After my first summer job as a day-care assistant in high school, I followed my father’s advice and opened a Roth IRA with a $250 deposit and rosy dreams of retiring at 30 years old (hey, I was 16!).
Being somewhat of a perfectionist, I didn’t take this responsibility lightly. I knew from my dad’s ongoing retirement lectures that to retire at all, I would probably have to contribute significant money for years to come.
With that in mind, I made a promise to myself: As soon as I got my first salaried job (that would of course net me six figures per year and be hopelessly fabulous), I would start maxing out my Roth IRA. Between the time I opened the account and the time I started that job, I would contribute what I could, which ended up being another couple hundred dollars each year. While it wasn’t much, every dollar was a dollar closer to being able to retire.
Flash forward seven years, when I landed my first salaried position as a PR associate for a gross income of $28,000—which, after taxes, left me with just under $2,000 per month to live on. Needless to say, my career was anything but “six figures and hopelessly fabulous.”
It’s hard enough to just get by on $28,000 per year in Atlanta—even harder to save the just around $420 a month it would take to max out my IRA at $5,000 per year. (The 2016 limit is now $5,500 per year.) I knew that I’d have to put forth herculean effort to achieve this goal, but I somehow made it happen, and I’ve managed to max out my Roth IRA three out of the past four years. And, despite the fact that my salary is nearly double what it used to be, I still live my life by the principles I share below.
If you feel like I did—like you couldn’t possibly save for retirement, because you just don’t have any money—you aren’t alone, and it isn’t impossible. This is how I did it, and how it may be possible for you too.
1. Change Your Priorities
The truth about living on a small salary is that you should prioritize what you truly need and want, because a limited amount of money only goes so far. If you don’t prioritize actively, you will probably do it subconsciously, meaning you’re likely to prioritize what feels good and is convenient, rather than things that require greater planning.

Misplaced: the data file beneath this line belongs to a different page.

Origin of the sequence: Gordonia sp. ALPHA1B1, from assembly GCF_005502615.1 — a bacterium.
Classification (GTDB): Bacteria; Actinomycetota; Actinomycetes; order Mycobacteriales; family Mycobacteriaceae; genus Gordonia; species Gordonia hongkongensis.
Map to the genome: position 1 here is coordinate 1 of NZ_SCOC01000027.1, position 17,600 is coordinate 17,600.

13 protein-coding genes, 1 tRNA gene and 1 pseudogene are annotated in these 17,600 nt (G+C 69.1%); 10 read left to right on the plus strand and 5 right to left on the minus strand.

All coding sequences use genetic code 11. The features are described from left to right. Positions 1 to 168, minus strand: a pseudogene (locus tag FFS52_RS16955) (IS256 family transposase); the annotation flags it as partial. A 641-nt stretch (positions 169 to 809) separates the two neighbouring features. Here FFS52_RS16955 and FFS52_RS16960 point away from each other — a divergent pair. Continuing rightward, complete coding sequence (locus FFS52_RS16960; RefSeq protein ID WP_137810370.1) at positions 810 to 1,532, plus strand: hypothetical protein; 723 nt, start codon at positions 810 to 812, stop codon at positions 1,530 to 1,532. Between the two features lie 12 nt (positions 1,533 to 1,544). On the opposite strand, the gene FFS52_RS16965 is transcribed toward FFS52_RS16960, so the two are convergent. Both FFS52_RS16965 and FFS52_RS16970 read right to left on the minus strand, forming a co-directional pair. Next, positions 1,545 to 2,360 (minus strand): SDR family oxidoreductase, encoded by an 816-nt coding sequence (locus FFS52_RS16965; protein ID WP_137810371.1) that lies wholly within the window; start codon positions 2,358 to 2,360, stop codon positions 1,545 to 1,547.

For my first year in my salaried job, my priority was to max out my Roth IRA. This was no mere dream, or a hope that the money would show up somehow. It was a deliberate choice. Making saving a priority (the priority) meant that not only did I cut back on the obvious financial drains like dining out and clothes shopping, but I had to overcome my subconscious priorities, the ones I didn’t even realize I had—like maintaining appearances.
Six months into my new lifestyle, one of my girlfriends got married out of state and invited me to the nuptials. I totaled up the cost of the weekend affair, including plane tickets, hotel room, rental car, food and gifts: roughly $1,500. It would have been so easy to say yes, suck up the costs and go have a good time. I wanted to do what was expected of me by the bride, my friends and my ego. But I also knew that it would take away from honoring my priorities.
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So I didn’t go. I saved instead. The bride was understanding, but it didn’t soften the blow I felt to my ego. With mixed emotions, I sent along a card and a gift certificate to a store on her registry, knowing in my gut that it was the right thing to do. When you have decided that saving is a priority, your goal may come at the expense of some obvious—and some not-so-obvious—lifestyle choices. You should prioritize saving anyway.